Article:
Why I Read

    It’s not about an academic interest in the study of the behavior of the mind of thought processes or the mind’s symbols and languages or of the development of knowledge for which I tend to take an interest in reading. It’s a plain interest in delving into other people’s minds that I read the philosophical and personal reflections of elated brains and enlightened souls. It’s my pure and secret fascination for peeping into others’ minds, others’ thoughts, others’ diaries, journals, and documented private accounts that lure me into reading such papers, such accounts.

    Discourses, dialogues, monologues, diaries, journals, letters, notes, confessions, memoirs, critical analyses, reflections, soliloquies, recollections, and philosophical gazetteers, are hence a private obsession, a secret habit with me. But it’s not an epistemological indulgence. I have no academic acumen. I am not capable of, or knowledgeable enough framing any hypothesis, any thesis, any antithesis, any analysis, or any synthesis from such thought fragments. But I seek an experience for sure, a certain kind of rhapsodic pleasure, a certain kind of intense elation, a kind of obsessive satisfaction in these theoretical constructs.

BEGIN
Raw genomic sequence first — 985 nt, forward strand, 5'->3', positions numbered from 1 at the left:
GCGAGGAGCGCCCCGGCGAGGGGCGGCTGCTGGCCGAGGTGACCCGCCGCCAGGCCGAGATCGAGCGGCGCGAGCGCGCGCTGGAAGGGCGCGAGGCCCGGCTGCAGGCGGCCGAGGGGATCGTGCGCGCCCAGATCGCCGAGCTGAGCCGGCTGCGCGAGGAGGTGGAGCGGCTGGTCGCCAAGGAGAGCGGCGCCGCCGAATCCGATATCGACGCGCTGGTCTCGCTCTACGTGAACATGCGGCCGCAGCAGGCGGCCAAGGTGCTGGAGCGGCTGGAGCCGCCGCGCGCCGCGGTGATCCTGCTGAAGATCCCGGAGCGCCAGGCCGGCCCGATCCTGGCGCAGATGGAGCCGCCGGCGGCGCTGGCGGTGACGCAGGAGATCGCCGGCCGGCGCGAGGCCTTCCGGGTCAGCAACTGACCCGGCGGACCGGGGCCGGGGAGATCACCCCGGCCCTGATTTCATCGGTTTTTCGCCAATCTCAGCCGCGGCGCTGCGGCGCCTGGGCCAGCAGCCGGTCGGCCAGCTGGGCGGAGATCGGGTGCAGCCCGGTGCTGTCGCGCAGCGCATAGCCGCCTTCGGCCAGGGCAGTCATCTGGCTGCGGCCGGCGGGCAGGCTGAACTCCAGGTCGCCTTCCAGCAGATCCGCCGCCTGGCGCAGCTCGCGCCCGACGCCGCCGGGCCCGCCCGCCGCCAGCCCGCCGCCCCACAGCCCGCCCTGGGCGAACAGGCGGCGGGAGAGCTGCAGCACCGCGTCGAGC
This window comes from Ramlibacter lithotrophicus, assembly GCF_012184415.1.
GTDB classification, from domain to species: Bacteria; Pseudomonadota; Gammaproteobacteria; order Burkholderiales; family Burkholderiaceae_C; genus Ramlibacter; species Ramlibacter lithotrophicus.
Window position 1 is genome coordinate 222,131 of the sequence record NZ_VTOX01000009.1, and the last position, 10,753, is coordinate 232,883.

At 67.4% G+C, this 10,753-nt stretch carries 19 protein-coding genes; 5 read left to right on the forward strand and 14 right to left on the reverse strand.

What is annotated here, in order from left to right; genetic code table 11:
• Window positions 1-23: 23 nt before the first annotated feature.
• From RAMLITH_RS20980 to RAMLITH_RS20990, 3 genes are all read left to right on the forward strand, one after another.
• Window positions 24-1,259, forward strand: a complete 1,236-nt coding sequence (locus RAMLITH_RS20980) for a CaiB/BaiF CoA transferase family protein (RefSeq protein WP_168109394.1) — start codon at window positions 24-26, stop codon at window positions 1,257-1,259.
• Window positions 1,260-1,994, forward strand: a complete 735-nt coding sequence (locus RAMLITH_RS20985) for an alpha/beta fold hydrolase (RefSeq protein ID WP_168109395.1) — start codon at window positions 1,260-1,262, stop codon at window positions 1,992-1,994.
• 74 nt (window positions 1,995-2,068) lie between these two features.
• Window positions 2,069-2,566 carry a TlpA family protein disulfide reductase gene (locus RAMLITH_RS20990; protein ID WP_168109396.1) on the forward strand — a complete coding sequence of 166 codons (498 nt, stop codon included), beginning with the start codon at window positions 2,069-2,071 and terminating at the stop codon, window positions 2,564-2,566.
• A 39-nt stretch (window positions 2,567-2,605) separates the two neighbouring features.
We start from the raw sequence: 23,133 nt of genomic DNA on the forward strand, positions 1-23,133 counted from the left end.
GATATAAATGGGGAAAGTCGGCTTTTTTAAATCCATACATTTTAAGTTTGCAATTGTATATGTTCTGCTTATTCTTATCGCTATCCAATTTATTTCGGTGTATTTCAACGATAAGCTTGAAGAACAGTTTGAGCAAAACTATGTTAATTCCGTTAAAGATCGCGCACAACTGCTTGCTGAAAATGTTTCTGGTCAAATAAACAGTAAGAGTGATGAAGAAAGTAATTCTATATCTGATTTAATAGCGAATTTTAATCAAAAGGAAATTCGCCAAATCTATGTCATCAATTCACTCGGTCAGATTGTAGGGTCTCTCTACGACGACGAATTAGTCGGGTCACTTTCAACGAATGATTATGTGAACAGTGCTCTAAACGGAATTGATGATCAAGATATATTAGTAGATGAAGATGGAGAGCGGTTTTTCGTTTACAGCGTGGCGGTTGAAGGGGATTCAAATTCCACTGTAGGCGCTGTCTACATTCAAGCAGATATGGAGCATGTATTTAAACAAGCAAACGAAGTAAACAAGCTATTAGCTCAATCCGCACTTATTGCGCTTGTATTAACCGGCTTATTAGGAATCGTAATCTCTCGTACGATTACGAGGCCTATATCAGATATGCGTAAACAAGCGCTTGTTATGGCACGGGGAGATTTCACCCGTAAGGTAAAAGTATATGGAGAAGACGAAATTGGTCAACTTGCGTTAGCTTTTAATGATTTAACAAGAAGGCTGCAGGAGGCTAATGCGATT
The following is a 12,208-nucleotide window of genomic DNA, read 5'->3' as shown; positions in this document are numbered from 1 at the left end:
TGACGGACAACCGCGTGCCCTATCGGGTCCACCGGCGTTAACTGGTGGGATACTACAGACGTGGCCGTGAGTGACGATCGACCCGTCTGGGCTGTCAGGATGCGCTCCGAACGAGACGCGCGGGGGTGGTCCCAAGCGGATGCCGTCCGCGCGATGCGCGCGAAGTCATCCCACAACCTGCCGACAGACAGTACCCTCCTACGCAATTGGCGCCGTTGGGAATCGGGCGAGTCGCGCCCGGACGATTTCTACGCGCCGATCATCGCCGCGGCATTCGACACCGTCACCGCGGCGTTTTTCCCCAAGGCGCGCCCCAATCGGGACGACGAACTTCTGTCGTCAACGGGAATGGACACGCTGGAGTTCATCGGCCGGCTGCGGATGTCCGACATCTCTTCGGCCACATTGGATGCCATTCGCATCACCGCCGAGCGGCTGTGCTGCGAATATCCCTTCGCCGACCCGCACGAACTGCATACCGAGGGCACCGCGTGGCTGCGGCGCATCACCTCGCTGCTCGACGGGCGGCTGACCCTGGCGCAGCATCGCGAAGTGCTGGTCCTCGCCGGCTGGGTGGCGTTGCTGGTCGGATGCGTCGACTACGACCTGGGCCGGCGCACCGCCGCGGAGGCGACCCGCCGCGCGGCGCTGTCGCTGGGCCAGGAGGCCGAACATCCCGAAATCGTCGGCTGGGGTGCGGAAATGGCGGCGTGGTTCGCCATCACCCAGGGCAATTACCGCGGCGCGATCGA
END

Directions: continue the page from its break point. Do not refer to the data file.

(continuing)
A piece of beautiful poetry or a pitch-dark novel appeals to my senses and intellect and lures me into an artistic exasperation, but a philosophical or theoretical work arouses my aesthetic sensibilities.

    In personal accounts of people, in those most intimate of expressions, one does find the aesthetics of harmony with the inner being, with the soul, the spirit. That’s completely different from any kind of philosophical hypothesis, psychological construct, or epistemological synthesis. It’s not even called spiritual.

    It is a soliloquy with nature, dialectics with the self, or more clearly opening into (the path of self) realization.  Here we see the world as it is, not as what we would rather like it to be.

    Very different from literature, we don’t mix our emotions or imaginations into it here. We use pure logic and truth to the extent that the human brain is capable of conceiving and deducing a conclusion on a question we want to focus upon.

    Bharadwaj Mishra
    Bharadwaj Mishra
    Bharadwaj Mishra, 1975 Odisha born, a Delhi University Post Graduate in Social Sciences, with a professional career in banking for around two decades, is engaged in creative writing and with film society. As on date he has two English poetry collections published, “Farewell To Kalpana Saikia” (Author’s Press, New Delhi) and “Bathing Ghat At Kotipalli” (Athena Books, Bhubaneswar). He has published English Essays, Poetry and Short Stories with English language magazine of Kendriya Sahitya Academy, Indian Literature and few others. He also does English subtitling for Odia language films. He is single and lives with his parents in Bhubaneswar.
    Notify of

    Inline Feedbacks
    View all comments

    Latest articles

    Related articles